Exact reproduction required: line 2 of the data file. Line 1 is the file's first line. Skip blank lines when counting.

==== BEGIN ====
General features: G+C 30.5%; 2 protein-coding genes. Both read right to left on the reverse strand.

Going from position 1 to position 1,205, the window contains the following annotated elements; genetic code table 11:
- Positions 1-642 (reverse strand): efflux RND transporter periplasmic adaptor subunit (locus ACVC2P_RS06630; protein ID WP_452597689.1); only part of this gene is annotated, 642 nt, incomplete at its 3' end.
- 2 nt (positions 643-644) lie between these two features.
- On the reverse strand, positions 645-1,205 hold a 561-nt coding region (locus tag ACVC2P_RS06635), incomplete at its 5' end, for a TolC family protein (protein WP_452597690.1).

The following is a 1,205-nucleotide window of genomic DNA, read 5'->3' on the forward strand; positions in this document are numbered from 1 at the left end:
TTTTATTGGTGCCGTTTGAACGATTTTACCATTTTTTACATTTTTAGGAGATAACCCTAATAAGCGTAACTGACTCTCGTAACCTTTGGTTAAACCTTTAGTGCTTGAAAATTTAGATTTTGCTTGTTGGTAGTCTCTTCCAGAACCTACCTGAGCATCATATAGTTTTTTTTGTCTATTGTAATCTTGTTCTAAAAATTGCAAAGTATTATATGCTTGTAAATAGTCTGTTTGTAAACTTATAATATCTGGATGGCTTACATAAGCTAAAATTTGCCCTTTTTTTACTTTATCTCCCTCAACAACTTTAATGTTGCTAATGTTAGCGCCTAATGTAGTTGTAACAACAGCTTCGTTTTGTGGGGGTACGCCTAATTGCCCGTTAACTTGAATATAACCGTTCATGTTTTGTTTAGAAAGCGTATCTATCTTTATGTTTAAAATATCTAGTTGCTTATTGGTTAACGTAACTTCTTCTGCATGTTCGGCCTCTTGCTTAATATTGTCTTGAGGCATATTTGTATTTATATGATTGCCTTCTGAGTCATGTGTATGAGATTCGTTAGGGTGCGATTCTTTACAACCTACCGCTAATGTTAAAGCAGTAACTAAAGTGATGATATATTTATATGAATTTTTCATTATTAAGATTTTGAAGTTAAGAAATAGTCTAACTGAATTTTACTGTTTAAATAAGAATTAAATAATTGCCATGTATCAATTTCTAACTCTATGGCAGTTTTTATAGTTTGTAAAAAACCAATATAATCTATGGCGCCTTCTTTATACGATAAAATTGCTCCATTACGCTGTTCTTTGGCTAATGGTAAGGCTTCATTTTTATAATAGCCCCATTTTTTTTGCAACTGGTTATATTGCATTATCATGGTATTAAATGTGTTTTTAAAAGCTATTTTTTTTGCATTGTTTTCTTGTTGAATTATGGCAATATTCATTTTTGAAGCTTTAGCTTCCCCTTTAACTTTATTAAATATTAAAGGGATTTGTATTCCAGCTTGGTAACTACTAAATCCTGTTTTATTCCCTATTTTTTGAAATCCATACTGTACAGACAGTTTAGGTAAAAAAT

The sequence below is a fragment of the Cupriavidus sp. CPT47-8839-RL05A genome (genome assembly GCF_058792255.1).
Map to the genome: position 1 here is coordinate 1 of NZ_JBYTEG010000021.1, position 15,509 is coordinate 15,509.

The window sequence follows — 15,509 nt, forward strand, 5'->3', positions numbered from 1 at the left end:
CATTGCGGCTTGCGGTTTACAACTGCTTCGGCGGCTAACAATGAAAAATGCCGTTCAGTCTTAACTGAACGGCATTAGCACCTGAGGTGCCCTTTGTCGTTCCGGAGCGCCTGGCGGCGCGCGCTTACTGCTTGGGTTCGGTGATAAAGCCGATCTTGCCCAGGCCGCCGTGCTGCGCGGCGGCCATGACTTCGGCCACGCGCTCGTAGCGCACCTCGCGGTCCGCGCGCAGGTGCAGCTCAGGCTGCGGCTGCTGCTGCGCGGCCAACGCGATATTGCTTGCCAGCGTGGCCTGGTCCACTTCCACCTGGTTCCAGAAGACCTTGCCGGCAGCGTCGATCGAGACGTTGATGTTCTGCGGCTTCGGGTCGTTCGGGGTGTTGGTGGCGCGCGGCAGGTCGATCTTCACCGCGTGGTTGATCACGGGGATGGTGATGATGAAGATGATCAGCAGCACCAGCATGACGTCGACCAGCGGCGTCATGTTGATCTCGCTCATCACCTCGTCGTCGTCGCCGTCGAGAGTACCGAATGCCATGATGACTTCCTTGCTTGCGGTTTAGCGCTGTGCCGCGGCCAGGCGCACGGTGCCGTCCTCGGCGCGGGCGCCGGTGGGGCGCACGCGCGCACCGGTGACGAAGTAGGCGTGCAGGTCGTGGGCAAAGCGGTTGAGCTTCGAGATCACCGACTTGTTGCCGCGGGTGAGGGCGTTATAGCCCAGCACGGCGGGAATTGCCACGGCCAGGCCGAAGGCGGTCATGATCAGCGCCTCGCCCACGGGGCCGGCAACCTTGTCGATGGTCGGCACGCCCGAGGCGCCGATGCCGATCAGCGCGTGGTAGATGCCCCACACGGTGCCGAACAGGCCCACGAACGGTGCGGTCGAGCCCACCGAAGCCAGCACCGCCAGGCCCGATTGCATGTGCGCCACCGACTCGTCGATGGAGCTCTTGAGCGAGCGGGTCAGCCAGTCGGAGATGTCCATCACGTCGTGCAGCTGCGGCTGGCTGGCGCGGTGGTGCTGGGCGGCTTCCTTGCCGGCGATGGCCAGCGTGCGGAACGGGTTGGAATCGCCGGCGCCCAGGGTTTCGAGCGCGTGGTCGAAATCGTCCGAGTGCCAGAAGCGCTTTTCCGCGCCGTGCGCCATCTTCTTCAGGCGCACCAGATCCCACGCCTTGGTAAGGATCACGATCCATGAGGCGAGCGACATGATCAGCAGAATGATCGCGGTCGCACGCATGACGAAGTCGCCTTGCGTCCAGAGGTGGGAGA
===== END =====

Going from position 1 to position 1,205, the window contains the following annotated elements; genetic code table 11: